In August, the Trans Pacific Partnership negotiators came to a standstill, as negotiators struggled to find an appropriate agreement that benefited all parties. With the goal of re-shoring manufacturing jobs, the National Association of Manufacturers pushed for terms that would bring manufacturing jobs back to the United States. In late summer, it appeared that would not be possible.

All of that has changed with an October announcement that an agreement has been reached. The United States, Japan and 10 Pacific Rim nations have come to an agreement which will be the largest trade pact seen in recent times. This comes after many experts speculated that there would be no agreement in 2015 after talks had stagnated in the summer.

This is an agreement that shippers and domestic manufacturers have desired for a long time, because it provides hope for US-based manufacturers to see growth and increased global connections and competitiveness. By reaching an agreement, shippers will now have a new Pacific economic market in which fewer trade barriers allow for better trade of textiles, food and technology products. Increased trade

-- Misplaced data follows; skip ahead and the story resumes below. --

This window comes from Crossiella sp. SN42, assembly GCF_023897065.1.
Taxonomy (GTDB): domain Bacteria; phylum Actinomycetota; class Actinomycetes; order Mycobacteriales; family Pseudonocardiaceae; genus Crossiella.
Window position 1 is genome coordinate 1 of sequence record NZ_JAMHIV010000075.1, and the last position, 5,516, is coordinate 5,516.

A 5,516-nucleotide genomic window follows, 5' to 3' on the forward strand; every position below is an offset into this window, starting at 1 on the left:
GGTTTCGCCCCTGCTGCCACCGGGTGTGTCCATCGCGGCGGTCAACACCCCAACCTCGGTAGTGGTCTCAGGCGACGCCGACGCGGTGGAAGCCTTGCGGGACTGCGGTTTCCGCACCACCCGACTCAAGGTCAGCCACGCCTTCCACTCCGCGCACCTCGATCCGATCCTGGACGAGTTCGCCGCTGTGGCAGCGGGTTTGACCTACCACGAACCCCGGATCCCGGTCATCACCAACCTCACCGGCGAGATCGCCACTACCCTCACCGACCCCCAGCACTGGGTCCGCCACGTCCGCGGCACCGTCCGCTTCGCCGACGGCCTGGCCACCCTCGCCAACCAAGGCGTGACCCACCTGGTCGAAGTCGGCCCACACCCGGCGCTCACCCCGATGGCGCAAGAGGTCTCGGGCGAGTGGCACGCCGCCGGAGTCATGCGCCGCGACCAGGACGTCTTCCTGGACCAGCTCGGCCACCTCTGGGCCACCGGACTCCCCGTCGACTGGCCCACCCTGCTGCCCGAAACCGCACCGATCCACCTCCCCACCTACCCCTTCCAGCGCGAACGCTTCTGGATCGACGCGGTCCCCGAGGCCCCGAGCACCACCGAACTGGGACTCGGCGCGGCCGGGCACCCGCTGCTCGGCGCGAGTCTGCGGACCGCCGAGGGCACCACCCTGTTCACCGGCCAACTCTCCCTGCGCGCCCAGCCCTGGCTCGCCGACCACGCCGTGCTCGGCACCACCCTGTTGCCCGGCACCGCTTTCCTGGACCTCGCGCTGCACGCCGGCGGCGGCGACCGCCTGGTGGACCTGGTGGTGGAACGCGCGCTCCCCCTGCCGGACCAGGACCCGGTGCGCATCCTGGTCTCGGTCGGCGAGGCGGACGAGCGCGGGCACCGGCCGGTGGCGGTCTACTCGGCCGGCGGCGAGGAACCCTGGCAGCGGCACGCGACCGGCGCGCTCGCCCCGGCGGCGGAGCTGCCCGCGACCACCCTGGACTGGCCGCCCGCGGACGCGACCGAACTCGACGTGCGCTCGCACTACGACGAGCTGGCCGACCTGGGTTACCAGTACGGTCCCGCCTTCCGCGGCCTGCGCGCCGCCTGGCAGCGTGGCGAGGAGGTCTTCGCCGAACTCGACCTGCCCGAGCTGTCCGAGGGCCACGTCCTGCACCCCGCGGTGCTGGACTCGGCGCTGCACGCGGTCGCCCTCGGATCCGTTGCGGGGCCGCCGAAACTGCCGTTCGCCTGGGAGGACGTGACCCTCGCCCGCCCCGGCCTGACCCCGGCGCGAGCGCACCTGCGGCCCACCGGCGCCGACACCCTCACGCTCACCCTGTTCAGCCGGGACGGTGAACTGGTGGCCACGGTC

Logistics managers are also excited about the potential for this agreement. The partnership brings common standards to the labor and environment of these different economies. This allows sustainable investment into the Pacific Rim economies for logistics managers who struggle with inconsistencies.

Now that the Trans-Pacific Partnership has reached an agreement, the next step in the process is for the U.S. government to accept the deal. President Obama will need to convince the U.S. Congress to vote in favor of the agreement before it will be set in stone.

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